Alan Hardy and the board at Notts County have voted against fans and adds to the trend of owners ignoring fans after voting in favour of Checkatrade Trophy B teams, despite Notts County fans significantly voting against it.
In early April, Notts County’s SLO team sent out a survey which received 600 responses, and the purpose of the survey was to collect feedback for the English Football League on the future of the EFL (Checkatrade) trophy, this feedback would specifically represent Notts County fans and their views on the competition.
The survey found the following feedback, and the club said it would pass the feedback onto the EFL:
- Just under 45% of surveyed supporters would like to see the competition abandoned altogether from 2017-18
- 27.5% would like to see the format of the competition revert back to involving League One and League Two only
- 22% of supporters elected to change the format to include clubs from League One, League Two and the National League
- 5.5% of those surveyed were split between leaving the format of the competition as it is with no changes, or making the sole change of allowing League One and League Two clubs to field any team they wish
The results of the survey clearly show that only 5.5% of the supporters supported the current ‘B teams’ or academy teams competing in the competition. Whereas, an overwhelming 94.5% of fans were against the current setup of the EFL trophy including the use of ‘B teams’ in the competition.
Dougie Pullen, an SLO team member said after conducting the survey: “The results of the survey have been shared with the EFL and I hope the views expressed by our fans will be taken into consideration as plans are made for the future of this competition.”
Unfortunately, it seems that Pullen should have stated that he hopes Hardy and the executive management would be taking into consideration the fans views when voting, because, on Tuesday morning, Notts County announced that Alan Hardy and his club had voted against the fans and their wishes, in favour of the ‘B teams’ and academy teams approach to the competition, essentially the current structure which is already in place despite the criticism of the competition.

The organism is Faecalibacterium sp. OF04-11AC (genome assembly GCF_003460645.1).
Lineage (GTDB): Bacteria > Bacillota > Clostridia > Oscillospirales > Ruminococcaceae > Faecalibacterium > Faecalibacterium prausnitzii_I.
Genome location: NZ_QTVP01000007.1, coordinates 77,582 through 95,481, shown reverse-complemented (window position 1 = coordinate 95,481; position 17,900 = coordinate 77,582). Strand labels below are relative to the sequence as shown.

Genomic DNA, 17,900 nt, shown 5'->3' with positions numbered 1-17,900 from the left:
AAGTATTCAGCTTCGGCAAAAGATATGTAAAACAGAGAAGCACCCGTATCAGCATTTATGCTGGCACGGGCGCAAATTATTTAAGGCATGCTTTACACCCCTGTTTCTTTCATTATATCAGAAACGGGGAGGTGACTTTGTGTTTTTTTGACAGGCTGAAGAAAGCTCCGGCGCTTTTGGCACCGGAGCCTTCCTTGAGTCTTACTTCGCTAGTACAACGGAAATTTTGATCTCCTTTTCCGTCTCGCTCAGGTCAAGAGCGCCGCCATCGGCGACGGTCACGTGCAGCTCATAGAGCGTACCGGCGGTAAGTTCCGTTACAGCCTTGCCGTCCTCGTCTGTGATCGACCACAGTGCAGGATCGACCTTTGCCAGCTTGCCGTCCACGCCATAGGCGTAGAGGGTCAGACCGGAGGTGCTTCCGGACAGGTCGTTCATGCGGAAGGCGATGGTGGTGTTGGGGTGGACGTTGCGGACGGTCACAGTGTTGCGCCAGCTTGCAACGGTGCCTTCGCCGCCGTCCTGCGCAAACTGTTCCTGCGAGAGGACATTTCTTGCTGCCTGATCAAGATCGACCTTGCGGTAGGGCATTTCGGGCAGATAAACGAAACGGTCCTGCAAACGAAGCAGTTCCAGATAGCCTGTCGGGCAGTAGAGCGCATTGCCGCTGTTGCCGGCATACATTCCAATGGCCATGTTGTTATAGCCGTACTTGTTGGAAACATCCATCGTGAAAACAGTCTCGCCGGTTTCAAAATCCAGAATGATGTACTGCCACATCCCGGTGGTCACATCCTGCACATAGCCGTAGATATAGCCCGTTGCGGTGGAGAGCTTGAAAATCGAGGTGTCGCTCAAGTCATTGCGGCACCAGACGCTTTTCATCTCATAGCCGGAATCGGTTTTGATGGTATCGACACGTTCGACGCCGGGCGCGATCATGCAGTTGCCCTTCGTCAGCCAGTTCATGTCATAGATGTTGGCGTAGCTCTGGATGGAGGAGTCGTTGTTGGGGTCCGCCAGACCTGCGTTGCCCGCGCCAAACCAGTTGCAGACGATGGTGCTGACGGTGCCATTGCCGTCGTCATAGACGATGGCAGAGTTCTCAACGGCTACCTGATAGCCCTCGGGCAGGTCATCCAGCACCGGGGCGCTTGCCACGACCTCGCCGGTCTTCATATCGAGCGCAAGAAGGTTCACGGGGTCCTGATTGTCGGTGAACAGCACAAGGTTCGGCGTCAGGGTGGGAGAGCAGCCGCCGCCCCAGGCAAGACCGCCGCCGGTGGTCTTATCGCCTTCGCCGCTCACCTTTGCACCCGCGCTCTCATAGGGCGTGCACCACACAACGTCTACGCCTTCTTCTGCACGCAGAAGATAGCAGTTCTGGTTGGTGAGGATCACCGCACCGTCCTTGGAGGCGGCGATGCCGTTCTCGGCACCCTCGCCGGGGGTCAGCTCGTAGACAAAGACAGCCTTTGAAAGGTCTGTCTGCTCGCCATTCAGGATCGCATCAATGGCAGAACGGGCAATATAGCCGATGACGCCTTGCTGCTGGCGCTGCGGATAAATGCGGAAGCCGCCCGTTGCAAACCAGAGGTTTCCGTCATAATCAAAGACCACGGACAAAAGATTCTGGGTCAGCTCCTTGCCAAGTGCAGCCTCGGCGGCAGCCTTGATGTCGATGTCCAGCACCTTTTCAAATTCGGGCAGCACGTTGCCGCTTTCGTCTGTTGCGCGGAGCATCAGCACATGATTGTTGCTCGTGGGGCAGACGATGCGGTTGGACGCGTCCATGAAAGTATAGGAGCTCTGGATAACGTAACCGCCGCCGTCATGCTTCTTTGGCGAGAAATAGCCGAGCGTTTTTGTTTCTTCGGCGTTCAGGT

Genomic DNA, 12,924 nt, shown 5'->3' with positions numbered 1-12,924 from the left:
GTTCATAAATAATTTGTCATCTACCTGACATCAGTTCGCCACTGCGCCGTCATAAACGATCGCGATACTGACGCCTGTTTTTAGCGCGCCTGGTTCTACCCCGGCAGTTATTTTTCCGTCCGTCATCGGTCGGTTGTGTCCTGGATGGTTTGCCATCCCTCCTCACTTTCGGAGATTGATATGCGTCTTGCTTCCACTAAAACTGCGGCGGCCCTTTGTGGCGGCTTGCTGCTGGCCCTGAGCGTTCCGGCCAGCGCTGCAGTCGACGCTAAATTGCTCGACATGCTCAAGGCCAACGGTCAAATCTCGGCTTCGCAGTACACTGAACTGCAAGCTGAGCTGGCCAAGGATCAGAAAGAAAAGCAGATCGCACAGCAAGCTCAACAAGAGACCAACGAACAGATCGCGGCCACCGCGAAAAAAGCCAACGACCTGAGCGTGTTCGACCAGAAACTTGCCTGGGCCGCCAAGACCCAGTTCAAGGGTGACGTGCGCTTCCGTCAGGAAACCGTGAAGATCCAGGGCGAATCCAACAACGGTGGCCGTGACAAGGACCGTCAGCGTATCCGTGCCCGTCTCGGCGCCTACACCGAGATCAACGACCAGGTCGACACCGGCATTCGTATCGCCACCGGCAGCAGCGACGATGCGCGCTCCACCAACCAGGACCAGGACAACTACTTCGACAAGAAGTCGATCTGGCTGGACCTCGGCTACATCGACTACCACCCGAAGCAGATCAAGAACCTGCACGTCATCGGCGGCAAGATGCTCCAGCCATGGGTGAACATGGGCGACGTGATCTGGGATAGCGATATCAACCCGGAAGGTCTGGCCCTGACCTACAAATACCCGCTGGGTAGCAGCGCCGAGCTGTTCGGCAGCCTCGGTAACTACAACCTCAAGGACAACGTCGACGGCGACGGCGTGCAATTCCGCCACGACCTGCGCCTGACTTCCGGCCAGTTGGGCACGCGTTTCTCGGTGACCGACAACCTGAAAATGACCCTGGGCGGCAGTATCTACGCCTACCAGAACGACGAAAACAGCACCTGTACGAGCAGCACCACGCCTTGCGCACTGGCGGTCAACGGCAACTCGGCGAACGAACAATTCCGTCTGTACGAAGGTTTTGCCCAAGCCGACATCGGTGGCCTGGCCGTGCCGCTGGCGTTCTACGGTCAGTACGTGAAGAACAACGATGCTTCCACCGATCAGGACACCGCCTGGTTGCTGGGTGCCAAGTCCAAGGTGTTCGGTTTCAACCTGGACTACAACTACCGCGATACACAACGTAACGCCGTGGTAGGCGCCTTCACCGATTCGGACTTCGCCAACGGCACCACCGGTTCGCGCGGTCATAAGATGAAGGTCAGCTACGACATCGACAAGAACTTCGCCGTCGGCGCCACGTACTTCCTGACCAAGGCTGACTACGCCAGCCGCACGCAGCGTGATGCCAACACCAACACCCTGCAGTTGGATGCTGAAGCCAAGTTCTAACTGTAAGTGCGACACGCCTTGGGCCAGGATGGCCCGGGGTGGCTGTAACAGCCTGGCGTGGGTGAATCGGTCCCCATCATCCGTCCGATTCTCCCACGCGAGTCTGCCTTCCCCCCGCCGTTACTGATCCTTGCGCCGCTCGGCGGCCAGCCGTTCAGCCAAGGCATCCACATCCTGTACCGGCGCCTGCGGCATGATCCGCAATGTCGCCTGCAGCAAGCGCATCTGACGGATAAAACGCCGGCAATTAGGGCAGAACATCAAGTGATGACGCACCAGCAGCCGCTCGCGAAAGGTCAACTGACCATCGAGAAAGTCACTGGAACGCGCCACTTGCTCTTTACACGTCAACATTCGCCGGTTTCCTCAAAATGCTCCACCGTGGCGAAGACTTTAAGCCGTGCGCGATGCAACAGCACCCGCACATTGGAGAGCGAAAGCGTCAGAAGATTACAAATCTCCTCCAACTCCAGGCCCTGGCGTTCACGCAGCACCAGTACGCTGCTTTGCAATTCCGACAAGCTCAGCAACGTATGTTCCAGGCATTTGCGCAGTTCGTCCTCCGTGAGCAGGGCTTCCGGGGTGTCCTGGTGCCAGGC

Speaking to the club’s official site, Alan Hardy had the following to say.
“From both a competitive and financial point of view I am confident we have voted in the best interests of the club. The prize money on offer is vastly increased, presenting us with an opportunity to generate significant revenue to help us move the club forward.”
While the majority of fans did vote in favour of the competition, they clearly voted against the use of academy teams being involved. However, Hardy fails to mention that.
“The results of our survey showed the majority of Notts fans see a future for this competition and, in light of the amendments proposed by the EFL, we believe we have opted for the best way forwards.
“I would like to take this opportunity to thank supports who took the time to give us their views. Our chief executive, Jason Turner, has passed on their feedback at EFL meetings.
“We look forward to learning the result of the vote and giving the competition our best shot next season.”
Guys, as a club we are losing £1.5m a year!!
Therefore the £20,000 win bonus is absolutely vital for our player budget for next season!! https://t.co/bnIIHq2ykG
— Alan Hardy (@Bigalanh5) May 9, 2017